DANVILLE, Pa. -- A threat forced the evacuation of a high school in Montour County on Monday afternoon.
Danville Area High School sent students home around 12:30 p.m.
The superintendent confirmed the decision was made due to a bomb threat that was received shortly after noon on Monday.
Police would not say much about the threat except that it was written.
School officials say the evacuation took no more than 30 minutes. Students were brought to the football field on campus where they had to wait for their bus or family members to take them home. Students were not allowed to drive their cars home during the investigation.
"We were like, yeah, it's not a drill because first off, they wouldn't make us do a drill during lunches, just the whole vibe of everything, it just wasn't a drill, so we were like, um, something is going on," senior Morgan Clemens said.
"I was in lunch, and basically they just told us to kind of move out the door, and we did it kind of like a fire drill, but then instead of stopping, we went through to the stadium over there and then we just stayed there until they informed us of buses that would leave and stuff like that until we got to leave," senior Justin Riedhammer said.
Danville Area School District sent out an emergency message to parents and guardians to notify them of the evacuation.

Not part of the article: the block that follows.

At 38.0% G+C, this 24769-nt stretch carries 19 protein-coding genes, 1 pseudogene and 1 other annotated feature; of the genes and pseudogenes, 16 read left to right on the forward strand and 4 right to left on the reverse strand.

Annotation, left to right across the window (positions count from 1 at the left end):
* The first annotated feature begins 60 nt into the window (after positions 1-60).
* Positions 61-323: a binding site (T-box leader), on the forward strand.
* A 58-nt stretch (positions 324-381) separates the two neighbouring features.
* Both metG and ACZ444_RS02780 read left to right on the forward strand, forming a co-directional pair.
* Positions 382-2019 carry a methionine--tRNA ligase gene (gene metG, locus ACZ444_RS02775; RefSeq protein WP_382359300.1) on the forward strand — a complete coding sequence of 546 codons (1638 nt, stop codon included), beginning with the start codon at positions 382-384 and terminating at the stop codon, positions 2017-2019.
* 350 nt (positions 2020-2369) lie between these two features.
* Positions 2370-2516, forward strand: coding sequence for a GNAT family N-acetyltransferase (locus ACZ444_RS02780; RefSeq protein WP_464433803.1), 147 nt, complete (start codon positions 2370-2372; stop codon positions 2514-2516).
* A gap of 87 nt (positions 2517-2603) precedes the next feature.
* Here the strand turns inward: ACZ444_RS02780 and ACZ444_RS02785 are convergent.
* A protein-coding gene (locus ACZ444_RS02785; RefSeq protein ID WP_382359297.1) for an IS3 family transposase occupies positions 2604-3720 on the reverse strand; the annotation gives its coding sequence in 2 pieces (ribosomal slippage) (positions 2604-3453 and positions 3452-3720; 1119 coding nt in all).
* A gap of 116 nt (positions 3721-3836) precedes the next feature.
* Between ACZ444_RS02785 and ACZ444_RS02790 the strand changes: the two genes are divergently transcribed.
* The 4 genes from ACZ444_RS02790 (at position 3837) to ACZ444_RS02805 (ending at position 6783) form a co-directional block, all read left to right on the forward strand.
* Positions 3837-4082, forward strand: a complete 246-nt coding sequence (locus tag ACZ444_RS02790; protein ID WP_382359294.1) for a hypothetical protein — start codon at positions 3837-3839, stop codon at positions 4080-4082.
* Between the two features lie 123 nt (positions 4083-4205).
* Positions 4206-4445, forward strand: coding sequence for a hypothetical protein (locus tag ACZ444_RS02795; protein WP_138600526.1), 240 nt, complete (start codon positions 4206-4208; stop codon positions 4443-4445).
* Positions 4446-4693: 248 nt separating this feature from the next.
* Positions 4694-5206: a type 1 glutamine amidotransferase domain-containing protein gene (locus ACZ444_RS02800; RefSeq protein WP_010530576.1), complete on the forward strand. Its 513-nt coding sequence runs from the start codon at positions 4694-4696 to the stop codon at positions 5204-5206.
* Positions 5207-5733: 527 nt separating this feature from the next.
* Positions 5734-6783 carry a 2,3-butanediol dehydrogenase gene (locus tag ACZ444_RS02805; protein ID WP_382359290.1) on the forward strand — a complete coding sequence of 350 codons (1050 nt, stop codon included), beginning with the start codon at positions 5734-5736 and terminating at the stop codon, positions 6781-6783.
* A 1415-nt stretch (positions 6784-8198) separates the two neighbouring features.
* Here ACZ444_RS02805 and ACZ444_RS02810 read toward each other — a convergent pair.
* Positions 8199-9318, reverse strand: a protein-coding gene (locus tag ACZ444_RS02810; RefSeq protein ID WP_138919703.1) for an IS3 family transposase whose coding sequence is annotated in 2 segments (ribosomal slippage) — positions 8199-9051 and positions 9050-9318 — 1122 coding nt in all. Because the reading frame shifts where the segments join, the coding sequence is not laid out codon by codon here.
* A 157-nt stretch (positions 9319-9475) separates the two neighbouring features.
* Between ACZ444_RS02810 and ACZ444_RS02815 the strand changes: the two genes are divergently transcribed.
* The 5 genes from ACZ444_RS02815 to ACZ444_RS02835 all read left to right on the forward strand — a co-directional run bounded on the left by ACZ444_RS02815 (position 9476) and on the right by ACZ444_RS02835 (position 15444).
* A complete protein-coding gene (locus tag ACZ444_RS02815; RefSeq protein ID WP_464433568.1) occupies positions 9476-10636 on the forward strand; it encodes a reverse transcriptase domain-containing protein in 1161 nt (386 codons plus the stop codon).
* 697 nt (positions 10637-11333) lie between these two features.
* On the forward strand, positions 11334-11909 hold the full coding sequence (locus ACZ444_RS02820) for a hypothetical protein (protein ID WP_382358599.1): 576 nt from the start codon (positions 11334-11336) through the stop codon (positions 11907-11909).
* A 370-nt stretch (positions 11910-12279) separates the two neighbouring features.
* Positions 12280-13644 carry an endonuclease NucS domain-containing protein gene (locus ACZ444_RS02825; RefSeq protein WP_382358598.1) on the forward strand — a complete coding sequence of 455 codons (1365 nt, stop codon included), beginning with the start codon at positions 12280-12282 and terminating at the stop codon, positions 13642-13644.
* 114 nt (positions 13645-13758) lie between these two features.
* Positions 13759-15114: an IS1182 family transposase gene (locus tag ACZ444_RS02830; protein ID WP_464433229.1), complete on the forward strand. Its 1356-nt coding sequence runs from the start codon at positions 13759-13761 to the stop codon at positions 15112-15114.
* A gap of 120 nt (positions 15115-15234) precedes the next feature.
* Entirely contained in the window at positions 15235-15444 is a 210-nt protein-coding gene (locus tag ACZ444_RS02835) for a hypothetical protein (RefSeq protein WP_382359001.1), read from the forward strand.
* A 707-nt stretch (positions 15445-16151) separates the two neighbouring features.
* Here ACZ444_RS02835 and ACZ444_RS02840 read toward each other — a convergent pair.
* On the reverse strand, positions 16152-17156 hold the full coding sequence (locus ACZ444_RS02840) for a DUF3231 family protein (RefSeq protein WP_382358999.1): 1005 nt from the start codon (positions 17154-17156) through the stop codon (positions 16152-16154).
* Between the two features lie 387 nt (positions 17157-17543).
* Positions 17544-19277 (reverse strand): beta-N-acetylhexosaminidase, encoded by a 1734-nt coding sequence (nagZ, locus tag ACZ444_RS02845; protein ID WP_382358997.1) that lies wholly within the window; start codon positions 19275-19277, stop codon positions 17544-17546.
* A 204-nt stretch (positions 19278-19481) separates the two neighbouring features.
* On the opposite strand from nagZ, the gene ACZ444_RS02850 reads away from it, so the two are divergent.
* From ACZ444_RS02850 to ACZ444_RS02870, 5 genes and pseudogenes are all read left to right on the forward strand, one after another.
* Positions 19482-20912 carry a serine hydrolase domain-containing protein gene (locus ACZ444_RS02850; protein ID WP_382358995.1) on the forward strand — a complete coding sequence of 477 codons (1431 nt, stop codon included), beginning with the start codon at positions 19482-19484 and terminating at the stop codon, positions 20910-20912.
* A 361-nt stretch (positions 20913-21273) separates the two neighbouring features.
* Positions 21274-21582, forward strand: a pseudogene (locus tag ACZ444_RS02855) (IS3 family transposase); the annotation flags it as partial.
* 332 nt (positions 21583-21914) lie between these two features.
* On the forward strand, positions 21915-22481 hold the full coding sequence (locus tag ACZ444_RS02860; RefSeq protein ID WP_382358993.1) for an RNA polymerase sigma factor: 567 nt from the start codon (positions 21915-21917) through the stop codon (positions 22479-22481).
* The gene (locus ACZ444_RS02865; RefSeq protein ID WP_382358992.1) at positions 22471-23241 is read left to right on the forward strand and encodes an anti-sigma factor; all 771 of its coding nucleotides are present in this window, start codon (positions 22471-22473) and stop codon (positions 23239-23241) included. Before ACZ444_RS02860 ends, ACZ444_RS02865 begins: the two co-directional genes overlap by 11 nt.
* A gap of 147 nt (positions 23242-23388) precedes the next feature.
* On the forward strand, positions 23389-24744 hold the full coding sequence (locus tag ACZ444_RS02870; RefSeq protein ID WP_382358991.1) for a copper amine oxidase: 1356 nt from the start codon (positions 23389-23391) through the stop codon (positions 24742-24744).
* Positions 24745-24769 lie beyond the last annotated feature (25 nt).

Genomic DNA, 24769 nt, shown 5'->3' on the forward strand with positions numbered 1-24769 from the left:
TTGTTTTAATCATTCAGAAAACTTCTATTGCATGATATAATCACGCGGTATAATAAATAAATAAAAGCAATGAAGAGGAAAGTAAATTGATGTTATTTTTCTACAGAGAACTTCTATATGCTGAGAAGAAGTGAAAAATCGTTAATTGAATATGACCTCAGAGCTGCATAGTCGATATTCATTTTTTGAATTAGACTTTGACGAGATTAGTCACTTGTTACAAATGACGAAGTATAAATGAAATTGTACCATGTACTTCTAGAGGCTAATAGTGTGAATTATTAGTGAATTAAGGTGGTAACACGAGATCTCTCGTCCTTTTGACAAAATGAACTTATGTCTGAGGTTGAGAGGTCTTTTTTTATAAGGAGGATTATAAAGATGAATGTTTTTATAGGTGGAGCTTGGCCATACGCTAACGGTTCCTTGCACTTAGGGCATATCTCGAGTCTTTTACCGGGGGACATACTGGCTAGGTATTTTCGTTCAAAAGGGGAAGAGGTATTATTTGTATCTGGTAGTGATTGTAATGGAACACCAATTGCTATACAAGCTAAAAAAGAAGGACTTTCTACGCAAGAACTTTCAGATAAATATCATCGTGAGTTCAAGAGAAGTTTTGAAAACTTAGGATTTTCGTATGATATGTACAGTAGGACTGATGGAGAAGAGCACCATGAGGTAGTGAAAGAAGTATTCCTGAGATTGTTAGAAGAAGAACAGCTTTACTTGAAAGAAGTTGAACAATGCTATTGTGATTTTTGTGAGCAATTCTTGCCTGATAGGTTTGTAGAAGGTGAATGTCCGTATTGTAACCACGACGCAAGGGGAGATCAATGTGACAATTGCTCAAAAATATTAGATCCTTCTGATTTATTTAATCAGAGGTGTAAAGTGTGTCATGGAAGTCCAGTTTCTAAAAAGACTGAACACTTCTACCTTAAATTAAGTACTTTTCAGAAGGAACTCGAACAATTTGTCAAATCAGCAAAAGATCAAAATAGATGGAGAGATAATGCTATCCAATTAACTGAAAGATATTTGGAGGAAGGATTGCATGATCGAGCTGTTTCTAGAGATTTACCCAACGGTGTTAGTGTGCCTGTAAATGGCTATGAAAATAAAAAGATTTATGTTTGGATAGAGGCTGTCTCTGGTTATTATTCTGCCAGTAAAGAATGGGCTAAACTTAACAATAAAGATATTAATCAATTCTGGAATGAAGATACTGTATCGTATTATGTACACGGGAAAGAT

This threat comes just one week after several bomb threats were made at schools in Scranton.
Patty Rinaldi rushed to the school in Danville to pick up her son and told Newswatch 16 that the threats are becoming ridiculous.
"It just happened up in Scranton, and my first thought was, 'What idiot would do something like that?' But you don't know. But I was concerned for the kids and wanted to make sure they were safe," Rinaldi said.
Police searched the school for five hours looking for any evidence of a bomb. A state police bomb-sniffing K-9 was also brought in to help. Police say no explosive device was found.
Once police determined it was safe for people to come back to the high school, students came to get the belongings they were forced to leave behind, including their cars.
"It's just annoying. I had to run to cross country practice from the school and I wasn't able to take my car home or anything. I had to come back and it was just a big hassle," senior Jonathan Curry said.
Students Newswatch 16 spoke to say while every threat needs to be taken seriously, they're frustrated by the disruption a fake threat can cause.
"I mean, I want to have my education and not have it be interrupted," Clemens added.
"The district as a whole handled a crisis, and it's never ideal, and it's not something that we want to experience, but I knew that they were doing what they needed to be doing to keep the kids safe," said parent Erin Ross.
The superintendent says there will be classes on Tuesday.
The Montour County district attorney is investigating the threat and adds the person responsible could face felony charges.